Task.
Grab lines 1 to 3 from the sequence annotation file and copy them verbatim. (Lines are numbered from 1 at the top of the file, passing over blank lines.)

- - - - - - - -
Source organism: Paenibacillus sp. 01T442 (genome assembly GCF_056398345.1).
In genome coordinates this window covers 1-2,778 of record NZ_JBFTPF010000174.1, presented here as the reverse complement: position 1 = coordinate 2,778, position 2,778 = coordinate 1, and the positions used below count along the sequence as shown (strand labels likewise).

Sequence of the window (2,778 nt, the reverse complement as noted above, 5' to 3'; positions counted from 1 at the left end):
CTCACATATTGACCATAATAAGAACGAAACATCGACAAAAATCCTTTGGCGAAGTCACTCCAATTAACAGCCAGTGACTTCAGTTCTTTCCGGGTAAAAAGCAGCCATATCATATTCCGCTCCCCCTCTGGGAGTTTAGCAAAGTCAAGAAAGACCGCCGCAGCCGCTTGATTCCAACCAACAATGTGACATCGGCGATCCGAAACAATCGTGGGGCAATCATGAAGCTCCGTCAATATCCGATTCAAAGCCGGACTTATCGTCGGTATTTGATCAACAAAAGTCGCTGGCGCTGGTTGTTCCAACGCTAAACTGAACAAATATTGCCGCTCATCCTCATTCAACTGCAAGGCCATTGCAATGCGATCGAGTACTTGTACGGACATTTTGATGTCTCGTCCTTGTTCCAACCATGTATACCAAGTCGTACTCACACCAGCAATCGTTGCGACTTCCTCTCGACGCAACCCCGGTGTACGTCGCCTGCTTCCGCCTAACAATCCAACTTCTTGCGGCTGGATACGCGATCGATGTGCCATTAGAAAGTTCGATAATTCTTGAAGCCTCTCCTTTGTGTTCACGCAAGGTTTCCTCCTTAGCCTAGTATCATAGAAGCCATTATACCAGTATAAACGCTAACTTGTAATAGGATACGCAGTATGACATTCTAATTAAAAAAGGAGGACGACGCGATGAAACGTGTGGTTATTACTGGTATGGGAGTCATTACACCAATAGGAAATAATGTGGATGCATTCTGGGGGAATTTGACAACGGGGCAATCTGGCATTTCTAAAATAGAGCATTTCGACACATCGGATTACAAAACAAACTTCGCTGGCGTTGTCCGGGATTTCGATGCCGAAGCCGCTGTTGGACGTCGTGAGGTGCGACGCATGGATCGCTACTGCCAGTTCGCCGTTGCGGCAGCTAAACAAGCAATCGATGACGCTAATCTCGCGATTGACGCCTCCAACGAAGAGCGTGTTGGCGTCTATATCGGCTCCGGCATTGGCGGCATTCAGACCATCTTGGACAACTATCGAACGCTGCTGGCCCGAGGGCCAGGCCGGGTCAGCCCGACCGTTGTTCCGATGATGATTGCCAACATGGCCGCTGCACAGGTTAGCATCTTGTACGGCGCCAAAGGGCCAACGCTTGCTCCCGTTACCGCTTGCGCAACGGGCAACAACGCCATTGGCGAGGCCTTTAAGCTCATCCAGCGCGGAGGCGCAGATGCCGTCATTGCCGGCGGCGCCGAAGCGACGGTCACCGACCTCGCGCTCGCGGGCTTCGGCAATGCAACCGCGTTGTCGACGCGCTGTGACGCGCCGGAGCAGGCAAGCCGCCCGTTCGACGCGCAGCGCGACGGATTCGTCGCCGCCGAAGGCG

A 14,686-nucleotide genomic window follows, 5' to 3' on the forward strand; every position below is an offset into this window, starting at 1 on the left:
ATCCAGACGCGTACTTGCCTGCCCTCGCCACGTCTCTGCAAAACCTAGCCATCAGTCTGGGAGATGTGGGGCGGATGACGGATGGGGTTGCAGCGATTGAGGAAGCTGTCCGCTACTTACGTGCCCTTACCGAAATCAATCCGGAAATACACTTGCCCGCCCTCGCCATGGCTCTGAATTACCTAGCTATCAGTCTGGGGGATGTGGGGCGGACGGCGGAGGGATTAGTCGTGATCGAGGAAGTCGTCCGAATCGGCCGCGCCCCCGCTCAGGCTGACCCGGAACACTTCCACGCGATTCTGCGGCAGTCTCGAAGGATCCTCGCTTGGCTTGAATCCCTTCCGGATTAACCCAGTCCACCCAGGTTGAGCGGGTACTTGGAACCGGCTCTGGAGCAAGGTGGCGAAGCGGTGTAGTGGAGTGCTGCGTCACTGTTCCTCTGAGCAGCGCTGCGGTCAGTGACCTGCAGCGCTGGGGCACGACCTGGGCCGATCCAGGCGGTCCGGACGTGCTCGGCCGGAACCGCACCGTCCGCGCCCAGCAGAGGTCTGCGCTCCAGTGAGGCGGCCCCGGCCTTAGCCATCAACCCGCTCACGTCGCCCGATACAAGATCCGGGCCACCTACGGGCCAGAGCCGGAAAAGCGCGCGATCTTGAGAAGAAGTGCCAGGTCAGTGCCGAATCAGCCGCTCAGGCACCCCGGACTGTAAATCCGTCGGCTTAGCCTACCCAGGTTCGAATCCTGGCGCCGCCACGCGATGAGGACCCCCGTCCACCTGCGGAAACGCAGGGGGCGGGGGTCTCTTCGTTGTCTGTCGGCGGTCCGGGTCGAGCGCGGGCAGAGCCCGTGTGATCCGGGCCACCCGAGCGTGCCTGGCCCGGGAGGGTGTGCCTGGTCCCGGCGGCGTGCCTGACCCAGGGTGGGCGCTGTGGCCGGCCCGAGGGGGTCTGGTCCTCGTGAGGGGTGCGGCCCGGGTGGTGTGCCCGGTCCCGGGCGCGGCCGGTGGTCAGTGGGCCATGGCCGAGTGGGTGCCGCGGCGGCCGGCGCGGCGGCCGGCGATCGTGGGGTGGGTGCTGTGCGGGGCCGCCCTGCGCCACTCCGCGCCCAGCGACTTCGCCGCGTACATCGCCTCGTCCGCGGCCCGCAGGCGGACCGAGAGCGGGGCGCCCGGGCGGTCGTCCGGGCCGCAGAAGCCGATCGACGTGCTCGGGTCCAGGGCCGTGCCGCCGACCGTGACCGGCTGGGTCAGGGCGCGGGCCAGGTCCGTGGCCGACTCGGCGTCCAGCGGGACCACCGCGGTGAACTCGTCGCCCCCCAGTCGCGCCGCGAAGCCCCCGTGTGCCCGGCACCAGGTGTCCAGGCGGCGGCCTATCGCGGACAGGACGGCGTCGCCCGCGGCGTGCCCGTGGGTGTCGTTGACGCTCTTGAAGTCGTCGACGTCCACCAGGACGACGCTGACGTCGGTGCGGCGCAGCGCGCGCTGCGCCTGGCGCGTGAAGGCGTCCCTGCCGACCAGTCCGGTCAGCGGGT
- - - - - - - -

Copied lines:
Source organism: Paenibacillus sp. 01T442 (genome assembly GCF_056398345.1).
In genome coordinates this window covers 1-2,778 of record NZ_JBFTPF010000174.1, presented here as the reverse complement: position 1 = coordinate 2,778, position 2,778 = coordinate 1, and the positions used below count along the sequence as shown (strand labels likewise).

Sequence of the window (2,778 nt, the reverse complement as noted above, 5' to 3'; positions counted from 1 at the left end):